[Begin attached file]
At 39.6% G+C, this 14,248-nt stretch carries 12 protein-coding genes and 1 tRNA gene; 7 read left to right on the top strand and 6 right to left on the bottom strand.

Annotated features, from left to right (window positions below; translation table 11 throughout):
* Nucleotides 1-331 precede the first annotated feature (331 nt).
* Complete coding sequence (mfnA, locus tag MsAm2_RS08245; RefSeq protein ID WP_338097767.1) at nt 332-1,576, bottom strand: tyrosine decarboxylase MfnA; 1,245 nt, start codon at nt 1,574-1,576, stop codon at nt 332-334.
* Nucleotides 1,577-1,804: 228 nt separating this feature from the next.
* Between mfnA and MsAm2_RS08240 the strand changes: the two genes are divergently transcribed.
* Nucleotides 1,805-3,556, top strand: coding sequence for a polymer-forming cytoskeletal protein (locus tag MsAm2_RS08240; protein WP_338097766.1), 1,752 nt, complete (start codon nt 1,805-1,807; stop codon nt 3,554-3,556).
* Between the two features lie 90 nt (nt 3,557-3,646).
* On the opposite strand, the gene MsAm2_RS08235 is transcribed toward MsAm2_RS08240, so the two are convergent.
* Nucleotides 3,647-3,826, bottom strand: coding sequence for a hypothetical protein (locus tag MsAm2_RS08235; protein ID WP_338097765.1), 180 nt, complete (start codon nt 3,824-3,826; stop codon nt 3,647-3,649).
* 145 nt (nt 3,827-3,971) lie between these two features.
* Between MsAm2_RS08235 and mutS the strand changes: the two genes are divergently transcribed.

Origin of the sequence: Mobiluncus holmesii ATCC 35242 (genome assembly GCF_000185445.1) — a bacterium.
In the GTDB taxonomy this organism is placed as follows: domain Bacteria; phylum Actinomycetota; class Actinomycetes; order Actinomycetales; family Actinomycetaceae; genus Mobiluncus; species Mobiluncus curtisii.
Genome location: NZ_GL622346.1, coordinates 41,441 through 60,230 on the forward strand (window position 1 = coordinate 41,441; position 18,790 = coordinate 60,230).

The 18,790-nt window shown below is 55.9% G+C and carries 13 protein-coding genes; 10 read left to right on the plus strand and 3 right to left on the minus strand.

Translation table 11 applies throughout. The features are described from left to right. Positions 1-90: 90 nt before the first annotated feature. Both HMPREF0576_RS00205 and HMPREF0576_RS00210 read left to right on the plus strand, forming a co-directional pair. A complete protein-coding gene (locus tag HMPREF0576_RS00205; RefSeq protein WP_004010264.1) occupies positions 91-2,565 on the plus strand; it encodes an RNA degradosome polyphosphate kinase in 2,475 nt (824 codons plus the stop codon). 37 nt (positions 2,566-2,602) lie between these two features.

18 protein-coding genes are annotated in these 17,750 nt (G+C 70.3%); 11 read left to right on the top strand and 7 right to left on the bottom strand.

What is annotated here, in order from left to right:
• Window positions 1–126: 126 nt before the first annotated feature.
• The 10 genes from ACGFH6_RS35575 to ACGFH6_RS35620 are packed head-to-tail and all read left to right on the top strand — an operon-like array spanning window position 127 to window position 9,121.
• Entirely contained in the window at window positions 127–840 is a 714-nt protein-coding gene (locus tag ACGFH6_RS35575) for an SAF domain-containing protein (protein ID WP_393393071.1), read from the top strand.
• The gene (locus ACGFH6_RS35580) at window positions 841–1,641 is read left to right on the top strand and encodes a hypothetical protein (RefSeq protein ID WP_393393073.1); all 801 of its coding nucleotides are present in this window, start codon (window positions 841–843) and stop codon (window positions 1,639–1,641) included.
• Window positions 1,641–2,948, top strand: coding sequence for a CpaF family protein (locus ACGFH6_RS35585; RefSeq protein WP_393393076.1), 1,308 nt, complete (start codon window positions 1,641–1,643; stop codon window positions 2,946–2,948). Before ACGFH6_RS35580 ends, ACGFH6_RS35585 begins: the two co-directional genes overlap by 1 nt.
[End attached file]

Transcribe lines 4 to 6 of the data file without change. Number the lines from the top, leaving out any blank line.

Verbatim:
* Complete coding sequence (mfnA, locus tag MsAm2_RS08245; RefSeq protein ID WP_338097767.1) at nt 332-1,576, bottom strand: tyrosine decarboxylase MfnA; 1,245 nt, start codon at nt 1,574-1,576, stop codon at nt 332-334.
* Nucleotides 1,577-1,804: 228 nt separating this feature from the next.
* Between mfnA and MsAm2_RS08240 the strand changes: the two genes are divergently transcribed.